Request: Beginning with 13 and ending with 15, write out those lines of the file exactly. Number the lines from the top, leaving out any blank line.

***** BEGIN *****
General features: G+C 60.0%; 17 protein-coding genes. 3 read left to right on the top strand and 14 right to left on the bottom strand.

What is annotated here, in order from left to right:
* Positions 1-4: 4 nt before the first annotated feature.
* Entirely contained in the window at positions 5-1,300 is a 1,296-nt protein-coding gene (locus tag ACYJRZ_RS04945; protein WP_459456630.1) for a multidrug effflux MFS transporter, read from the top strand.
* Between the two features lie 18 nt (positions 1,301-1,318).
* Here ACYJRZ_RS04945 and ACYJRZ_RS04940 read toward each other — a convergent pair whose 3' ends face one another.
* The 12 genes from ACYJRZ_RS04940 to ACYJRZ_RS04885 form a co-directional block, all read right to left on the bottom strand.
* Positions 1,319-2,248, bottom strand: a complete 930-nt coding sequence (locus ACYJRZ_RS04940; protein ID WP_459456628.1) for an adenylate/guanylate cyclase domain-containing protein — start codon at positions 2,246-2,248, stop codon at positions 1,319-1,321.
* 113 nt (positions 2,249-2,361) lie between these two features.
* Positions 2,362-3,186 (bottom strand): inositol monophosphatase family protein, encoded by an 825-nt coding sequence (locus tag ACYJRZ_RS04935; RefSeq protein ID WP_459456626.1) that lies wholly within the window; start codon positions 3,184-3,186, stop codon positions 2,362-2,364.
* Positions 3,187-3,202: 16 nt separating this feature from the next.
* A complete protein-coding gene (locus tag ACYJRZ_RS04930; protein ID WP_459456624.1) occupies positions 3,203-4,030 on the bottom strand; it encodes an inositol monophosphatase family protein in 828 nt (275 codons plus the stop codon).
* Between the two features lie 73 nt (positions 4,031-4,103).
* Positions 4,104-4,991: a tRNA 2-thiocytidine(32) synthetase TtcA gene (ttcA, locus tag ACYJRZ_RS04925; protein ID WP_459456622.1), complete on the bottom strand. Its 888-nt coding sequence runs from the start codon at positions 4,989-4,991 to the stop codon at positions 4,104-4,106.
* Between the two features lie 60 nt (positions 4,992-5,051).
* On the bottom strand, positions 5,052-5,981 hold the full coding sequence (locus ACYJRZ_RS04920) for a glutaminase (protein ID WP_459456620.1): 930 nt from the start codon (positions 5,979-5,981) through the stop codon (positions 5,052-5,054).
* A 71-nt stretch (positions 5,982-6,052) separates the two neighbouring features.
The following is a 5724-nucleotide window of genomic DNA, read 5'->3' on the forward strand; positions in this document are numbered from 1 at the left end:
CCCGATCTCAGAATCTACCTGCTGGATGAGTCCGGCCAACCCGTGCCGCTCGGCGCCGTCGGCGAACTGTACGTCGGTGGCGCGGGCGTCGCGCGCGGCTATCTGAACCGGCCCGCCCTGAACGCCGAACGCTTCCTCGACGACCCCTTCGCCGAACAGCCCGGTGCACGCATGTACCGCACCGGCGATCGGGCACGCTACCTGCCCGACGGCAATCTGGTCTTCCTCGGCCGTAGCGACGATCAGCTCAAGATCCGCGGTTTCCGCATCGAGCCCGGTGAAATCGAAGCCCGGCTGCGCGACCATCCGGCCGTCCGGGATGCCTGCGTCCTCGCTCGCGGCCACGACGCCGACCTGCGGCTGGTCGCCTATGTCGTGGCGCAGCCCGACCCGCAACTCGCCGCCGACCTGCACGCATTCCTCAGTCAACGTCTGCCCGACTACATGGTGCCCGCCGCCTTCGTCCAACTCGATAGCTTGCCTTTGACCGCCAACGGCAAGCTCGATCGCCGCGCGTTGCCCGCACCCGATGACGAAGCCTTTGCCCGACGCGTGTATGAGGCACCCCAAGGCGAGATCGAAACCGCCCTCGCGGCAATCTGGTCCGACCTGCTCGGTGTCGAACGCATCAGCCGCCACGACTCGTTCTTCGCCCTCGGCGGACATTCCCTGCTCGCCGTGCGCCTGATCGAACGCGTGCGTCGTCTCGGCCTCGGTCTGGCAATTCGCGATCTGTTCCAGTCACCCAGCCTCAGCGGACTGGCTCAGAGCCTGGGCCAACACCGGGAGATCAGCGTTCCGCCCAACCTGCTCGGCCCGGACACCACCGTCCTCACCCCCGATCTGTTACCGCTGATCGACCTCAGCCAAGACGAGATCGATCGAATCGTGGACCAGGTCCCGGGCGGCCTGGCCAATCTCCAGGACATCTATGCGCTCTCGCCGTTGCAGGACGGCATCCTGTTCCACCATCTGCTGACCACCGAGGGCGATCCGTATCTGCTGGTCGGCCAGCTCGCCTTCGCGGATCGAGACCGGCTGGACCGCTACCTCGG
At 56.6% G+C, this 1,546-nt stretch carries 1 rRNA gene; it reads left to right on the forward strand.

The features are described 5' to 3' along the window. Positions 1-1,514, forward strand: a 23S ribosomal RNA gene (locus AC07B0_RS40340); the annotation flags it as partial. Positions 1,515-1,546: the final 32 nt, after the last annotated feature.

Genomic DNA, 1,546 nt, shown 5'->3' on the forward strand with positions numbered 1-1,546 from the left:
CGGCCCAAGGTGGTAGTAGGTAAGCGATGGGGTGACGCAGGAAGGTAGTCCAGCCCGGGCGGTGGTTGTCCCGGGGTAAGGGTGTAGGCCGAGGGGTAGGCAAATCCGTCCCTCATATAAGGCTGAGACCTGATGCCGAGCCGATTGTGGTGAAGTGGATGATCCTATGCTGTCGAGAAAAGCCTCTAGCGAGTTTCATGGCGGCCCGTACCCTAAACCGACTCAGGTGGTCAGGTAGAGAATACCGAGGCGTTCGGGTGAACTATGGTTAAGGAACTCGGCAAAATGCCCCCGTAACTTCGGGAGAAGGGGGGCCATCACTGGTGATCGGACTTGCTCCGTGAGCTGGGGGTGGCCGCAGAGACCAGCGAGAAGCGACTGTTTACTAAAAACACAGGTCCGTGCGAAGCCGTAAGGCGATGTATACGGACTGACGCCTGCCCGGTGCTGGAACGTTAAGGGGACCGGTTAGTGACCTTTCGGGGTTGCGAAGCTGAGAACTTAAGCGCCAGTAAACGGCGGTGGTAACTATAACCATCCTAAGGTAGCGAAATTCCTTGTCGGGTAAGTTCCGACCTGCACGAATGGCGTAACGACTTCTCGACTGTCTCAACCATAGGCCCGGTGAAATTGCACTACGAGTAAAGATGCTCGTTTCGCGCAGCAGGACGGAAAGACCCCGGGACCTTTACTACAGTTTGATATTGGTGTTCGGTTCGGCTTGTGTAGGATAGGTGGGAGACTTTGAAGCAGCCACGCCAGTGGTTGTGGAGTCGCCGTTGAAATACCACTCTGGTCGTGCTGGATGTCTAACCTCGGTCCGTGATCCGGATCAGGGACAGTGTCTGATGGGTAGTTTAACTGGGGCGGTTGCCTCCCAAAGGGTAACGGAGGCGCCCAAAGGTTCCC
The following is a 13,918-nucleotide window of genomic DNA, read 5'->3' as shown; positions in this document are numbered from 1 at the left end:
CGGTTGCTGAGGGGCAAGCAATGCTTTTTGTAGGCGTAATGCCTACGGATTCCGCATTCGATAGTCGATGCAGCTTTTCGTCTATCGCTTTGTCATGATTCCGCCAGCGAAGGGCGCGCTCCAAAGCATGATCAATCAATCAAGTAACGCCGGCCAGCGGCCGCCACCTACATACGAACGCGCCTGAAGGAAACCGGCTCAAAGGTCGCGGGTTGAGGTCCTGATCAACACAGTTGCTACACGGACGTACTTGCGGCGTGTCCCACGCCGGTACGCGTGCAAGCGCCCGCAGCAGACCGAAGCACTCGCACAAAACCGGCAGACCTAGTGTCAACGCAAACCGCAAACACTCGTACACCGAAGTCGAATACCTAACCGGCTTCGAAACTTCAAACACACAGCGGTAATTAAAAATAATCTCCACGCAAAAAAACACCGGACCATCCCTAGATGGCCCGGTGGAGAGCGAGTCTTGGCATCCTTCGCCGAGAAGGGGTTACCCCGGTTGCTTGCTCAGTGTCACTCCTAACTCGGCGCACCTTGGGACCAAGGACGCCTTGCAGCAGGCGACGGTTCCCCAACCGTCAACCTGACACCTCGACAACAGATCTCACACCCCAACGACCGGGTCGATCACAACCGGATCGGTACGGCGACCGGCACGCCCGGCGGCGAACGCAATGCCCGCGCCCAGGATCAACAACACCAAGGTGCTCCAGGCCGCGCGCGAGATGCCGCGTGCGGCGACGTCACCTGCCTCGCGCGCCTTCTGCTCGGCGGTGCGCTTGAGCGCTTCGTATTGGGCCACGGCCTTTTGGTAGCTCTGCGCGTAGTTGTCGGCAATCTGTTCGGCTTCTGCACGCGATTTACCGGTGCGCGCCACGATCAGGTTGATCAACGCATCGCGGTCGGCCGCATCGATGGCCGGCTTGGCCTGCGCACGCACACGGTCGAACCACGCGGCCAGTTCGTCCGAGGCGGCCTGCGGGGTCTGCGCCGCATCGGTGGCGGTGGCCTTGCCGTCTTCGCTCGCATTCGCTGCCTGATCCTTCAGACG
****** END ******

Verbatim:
* Between the two features lie 73 nt (positions 4,031-4,103).
* Positions 4,104-4,991: a tRNA 2-thiocytidine(32) synthetase TtcA gene (ttcA, locus tag ACYJRZ_RS04925; protein ID WP_459456622.1), complete on the bottom strand. Its 888-nt coding sequence runs from the start codon at positions 4,989-4,991 to the stop codon at positions 4,104-4,106.
* Between the two features lie 60 nt (positions 4,992-5,051).